Personal Editing: Our Feminist Stories
Once, as a teenager, I scandalized a pastor. “Were they high school sweethearts?” he asked enthusiastically, upon learning that my parents would soon celebrate their 25th wedding anniversary.
"I guess,” answered my teenage self, “my dad was my mom’s teacher.”
“Well,” the pastor replied, “I’m sure he was young and…”
“No,” I said, “he wasn’t.” That pastor was determined to rewrite the beginning of my life story as a Christian romance novel, and my teenage self wasn’t having it.
Unfortunately, when it comes to my story as an adult, I struggle with the pervasive social pressure to tell a conforming narrative. I fear judgement and gossip, someone else repeating my story for another audience and casting me as the villain
Storytelling is a means of empowerment that enables us to comprehend our experiences and organize our identities in a complicated and chaotic world. Religious mythologies and fables help us teach values and social norms. Journalists and politicians recount individuals’ experiences in order to highlight the tangible impact of government policy on people’s lives. We share anecdotes at graduations, weddings, and funerals to emphasize the significance of these events.
As someone who teaches writing and studies literature, I find this tradition both intriguing and essential. I also do occasional editing and translating work, however, in which my objective is both more dangerous and more impersonal.
As an editor, I carefully change wording, eliminate inessential or confusing details, and warn writers about phrasing that could alienate their audiences. As a translator, my task is to deliver someone else’s message to a distinct linguistic community. I adjust and rearrange, attempting to deliver the story in a more presentable and more accessible form than I received it.
When we tell our own stories, whether to prove a point, impress others, or understand ourselves, editing and translating are fundamental. We choose not only which elements to highlight, but which to exclude. Often, we even sacrifice meaning for audience approval.
“I married and started a family young,” I remember one friend saying at a social gathering. She then described her husband, their home, and the wholesome activities they enjoy with their children. Everything she said was true, but I also knew that when she had married young, it was to a different man with whom her relationship had been much less stable. She never alluded to the fact that her dream of making a happy home with a devoted husband had caused her intense pain and required some trial and error.
Another friend is self-conscious about her privilege. She often deemphasizes key elements of her well-rounded education and only tells her closest friends that she belonged to a sorority, because others could read these things as incompatible with the depth and strength she has worked hard to cultivate in herself.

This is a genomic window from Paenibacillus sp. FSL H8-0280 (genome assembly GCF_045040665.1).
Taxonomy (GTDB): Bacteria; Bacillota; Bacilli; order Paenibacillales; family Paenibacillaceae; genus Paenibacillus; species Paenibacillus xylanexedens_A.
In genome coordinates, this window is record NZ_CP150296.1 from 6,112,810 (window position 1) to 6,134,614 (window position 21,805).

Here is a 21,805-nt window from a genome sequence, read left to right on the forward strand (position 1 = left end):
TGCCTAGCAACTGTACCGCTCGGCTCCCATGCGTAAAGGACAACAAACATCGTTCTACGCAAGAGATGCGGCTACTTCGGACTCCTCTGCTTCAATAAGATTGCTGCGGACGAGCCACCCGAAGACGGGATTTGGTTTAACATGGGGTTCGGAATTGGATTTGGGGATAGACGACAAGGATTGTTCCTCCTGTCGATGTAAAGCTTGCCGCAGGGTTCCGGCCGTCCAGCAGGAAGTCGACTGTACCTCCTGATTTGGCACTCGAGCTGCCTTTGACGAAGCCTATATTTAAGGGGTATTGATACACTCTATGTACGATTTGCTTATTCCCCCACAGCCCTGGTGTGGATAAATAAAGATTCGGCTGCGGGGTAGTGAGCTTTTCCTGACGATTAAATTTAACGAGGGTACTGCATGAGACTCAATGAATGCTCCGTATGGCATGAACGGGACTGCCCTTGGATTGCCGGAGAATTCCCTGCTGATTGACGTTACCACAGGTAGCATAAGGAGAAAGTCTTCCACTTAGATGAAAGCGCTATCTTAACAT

No matter how complicated our experiences are as contemporary women, people expect simple answers to certain questions. How did we meet our partners? What do we do for a living? What brought us to live here? When will we have children? And there’s always a man, like that pastor, reminding us not to make anyone uncomfortable. “Don’t you mean…?” “I’m sure that you will…” No.
What if we fell in love with someone who was unavailable? Failed miserably at a dream career? What if we have too much or too little ambition, or money, or sex? We reword that part, or offer a translation, a footnote, anything to control our narratives.
We have a right to privacy; we do not owe our colleagues, social media followers, or even family members, certain details about our lives. But when we do choose to share, I wonder what it would mean if we focused less on the milestones and more on the growth between them, those intensely uncomfortable, and sometimes devastating, moments when we lost something, forgave someone, questioned our own judgements, struggled to survive, or definitively chose an unconventional path. These moments, after all, lead to the sweet weddings, the cross-country moves, the meaningful careers, and the beautiful babies.
As a feminist, I believe in our right to choose a nontraditional life and, furthermore, in our freedom to veer off whichever path we choose, sometimes messily or disgracefully. But I communicate something entirely different to the younger women listening when I succumb to the compulsion to tell my story like a romantic comedy or a family sitcom.
My goal is for my adult self to internalize what my teenage self already knew, that the truth is nonconforming, and that, while others are free to interpret, disregarded, or dislike our stories, we are responsible for protecting their meaning.